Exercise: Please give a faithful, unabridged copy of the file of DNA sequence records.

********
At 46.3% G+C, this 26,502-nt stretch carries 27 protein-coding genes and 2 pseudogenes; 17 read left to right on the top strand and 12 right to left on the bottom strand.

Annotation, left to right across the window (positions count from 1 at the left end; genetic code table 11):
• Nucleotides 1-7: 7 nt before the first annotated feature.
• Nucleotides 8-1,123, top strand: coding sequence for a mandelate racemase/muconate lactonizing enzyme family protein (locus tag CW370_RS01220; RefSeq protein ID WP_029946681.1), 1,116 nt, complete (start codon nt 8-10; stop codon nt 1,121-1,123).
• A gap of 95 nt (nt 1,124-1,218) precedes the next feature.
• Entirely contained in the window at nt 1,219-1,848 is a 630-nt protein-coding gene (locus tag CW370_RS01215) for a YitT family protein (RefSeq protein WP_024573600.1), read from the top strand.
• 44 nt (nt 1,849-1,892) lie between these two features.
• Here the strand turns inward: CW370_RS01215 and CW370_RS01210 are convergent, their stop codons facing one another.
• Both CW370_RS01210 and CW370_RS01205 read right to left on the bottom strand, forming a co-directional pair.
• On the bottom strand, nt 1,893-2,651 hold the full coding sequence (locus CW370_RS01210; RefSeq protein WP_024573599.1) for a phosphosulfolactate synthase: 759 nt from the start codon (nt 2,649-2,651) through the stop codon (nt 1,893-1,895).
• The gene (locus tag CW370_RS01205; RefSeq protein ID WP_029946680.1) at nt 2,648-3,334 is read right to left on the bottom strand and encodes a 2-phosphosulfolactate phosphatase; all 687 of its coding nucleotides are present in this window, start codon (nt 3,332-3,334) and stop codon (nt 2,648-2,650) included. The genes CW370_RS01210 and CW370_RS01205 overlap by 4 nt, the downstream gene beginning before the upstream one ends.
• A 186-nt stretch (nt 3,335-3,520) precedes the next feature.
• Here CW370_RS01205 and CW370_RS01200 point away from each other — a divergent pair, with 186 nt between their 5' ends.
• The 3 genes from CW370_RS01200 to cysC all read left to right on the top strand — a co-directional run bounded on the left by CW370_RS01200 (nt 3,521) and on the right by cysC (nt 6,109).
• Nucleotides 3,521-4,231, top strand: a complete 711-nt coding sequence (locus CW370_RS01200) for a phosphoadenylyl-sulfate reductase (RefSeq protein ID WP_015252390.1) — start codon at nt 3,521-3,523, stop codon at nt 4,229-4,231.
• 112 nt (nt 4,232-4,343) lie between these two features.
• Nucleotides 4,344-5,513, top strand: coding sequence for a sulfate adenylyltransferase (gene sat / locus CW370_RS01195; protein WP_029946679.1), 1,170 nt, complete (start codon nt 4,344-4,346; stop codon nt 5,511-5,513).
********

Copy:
At 46.3% G+C, this 26,502-nt stretch carries 27 protein-coding genes and 2 pseudogenes; 17 read left to right on the top strand and 12 right to left on the bottom strand.

Annotation, left to right across the window (positions count from 1 at the left end; genetic code table 11):
• Nucleotides 1-7: 7 nt before the first annotated feature.
• Nucleotides 8-1,123, top strand: coding sequence for a mandelate racemase/muconate lactonizing enzyme family protein (locus tag CW370_RS01220; RefSeq protein ID WP_029946681.1), 1,116 nt, complete (start codon nt 8-10; stop codon nt 1,121-1,123).
• A gap of 95 nt (nt 1,124-1,218) precedes the next feature.
• Entirely contained in the window at nt 1,219-1,848 is a 630-nt protein-coding gene (locus tag CW370_RS01215) for a YitT family protein (RefSeq protein WP_024573600.1), read from the top strand.
• 44 nt (nt 1,849-1,892) lie between these two features.
• Here the strand turns inward: CW370_RS01215 and CW370_RS01210 are convergent, their stop codons facing one another.
• Both CW370_RS01210 and CW370_RS01205 read right to left on the bottom strand, forming a co-directional pair.
• On the bottom strand, nt 1,893-2,651 hold the full coding sequence (locus CW370_RS01210; RefSeq protein WP_024573599.1) for a phosphosulfolactate synthase: 759 nt from the start codon (nt 2,649-2,651) through the stop codon (nt 1,893-1,895).
• The gene (locus tag CW370_RS01205; RefSeq protein ID WP_029946680.1) at nt 2,648-3,334 is read right to left on the bottom strand and encodes a 2-phosphosulfolactate phosphatase; all 687 of its coding nucleotides are present in this window, start codon (nt 3,332-3,334) and stop codon (nt 2,648-2,650) included. The genes CW370_RS01210 and CW370_RS01205 overlap by 4 nt, the downstream gene beginning before the upstream one ends.
• A 186-nt stretch (nt 3,335-3,520) precedes the next feature.
• Here CW370_RS01205 and CW370_RS01200 point away from each other — a divergent pair, with 186 nt between their 5' ends.
• The 3 genes from CW370_RS01200 to cysC all read left to right on the top strand — a co-directional run bounded on the left by CW370_RS01200 (nt 3,521) and on the right by cysC (nt 6,109).
• Nucleotides 3,521-4,231, top strand: a complete 711-nt coding sequence (locus CW370_RS01200) for a phosphoadenylyl-sulfate reductase (RefSeq protein ID WP_015252390.1) — start codon at nt 3,521-3,523, stop codon at nt 4,229-4,231.
• 112 nt (nt 4,232-4,343) lie between these two features.
• Nucleotides 4,344-5,513, top strand: coding sequence for a sulfate adenylyltransferase (gene sat / locus CW370_RS01195; protein WP_029946679.1), 1,170 nt, complete (start codon nt 4,344-4,346; stop codon nt 5,511-5,513).